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    Greeks Look to Sun For Economic Salvation

    World Wildlife Fund ranked power plants like this one outside Kozani in northern Greece, which generate 70 percent of the country's power, among top polluters in the EU, Sept. 29, 2011.
    World Wildlife Fund ranked power plants like this one outside Kozani in northern Greece, which generate 70 percent of the country's power, among top polluters in the EU, Sept. 29, 2011.
    Henry Ridgwell

    Every year, millions of tourists flock to Greece for one reason: sunshine. But now the Greeks and their German neighbors to the cloudier, richer north are looking skyward for economic rays of light.

    Named after the sun god of Greek mythology, "Project Helios" is an ambitious new plan to kick-start economic growth. The project would see billions of euros invested in building the world's largest solar fields across Greece for energy sales to northern Europe.

    According to Lazaros Maloutas, mayor of Kozani in northern Greece -- one of the plan's proposed sites -- Project Helios would benefit everyone.

    "This is an energy route, it’s always been the center for energy in Greece," he says, explaining that 20,000 hectares of nearby Lignite or "brown coal" mines would be covered with solar panels. "We especially welcome developments in renewable sources of energy. On top of that, we welcome the investment because the effect of the austerity measures here has been great."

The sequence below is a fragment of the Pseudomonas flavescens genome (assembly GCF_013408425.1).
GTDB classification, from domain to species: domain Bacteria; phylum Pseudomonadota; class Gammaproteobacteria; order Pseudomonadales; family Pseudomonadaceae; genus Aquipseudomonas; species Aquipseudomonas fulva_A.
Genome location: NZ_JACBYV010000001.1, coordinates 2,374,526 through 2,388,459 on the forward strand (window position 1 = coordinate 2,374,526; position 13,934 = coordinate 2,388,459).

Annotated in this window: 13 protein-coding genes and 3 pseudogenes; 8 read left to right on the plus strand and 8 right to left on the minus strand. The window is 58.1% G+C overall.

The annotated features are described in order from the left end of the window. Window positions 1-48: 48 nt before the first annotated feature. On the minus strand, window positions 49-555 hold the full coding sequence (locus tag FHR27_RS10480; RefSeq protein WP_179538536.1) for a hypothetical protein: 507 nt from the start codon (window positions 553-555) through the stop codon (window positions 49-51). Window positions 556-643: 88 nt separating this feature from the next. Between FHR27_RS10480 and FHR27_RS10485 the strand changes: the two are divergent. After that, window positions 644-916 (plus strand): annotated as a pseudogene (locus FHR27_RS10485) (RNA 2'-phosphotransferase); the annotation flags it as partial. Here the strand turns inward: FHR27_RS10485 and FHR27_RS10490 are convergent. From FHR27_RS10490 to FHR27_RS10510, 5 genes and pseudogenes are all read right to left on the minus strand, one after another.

With an estimated cost of $28 billion, foreign investment will be vital, and persuading businessmen to invest in Greek sunshine could be a tough sell. Critics are quick to point out that Greece is ranked 109th in the World Bank’s "ease of doing business" index -- below the likes of Ethiopia, Papua New Guinea and even Yemen.

    But on a visit to Greece earlier this month, German economics and technology minister Philipp Roesler expressed support for Project Helios. Germany, which recently elected to phase out nuclear energy in the wake of Fukushima, needs alternative energy, and Project Helios would aim to generate 2.2 gigawatts of electricity -- a hundred-fold increase on current levels -- by 2020.

    Of that, exports to Germany could reach 15,000 megawatts.

    Aristomenis Syngros, Executive Chairman of "Invest in Greece," the government agency tasked with bringing in foreign funds, reminds investors the project's hefty pricetag is precisely why it could pose one pathway out of the debt crisis.

    "We need new investments, we need new money," he says, adding that there are two primary ways to eliminate debt. "One is to sell debt or to minimize the debt, the other is to maximize the GDP. The bigger the GDP is, the smaller the debt. Of course the only way to get out of the crisis is investments, investments, investments."

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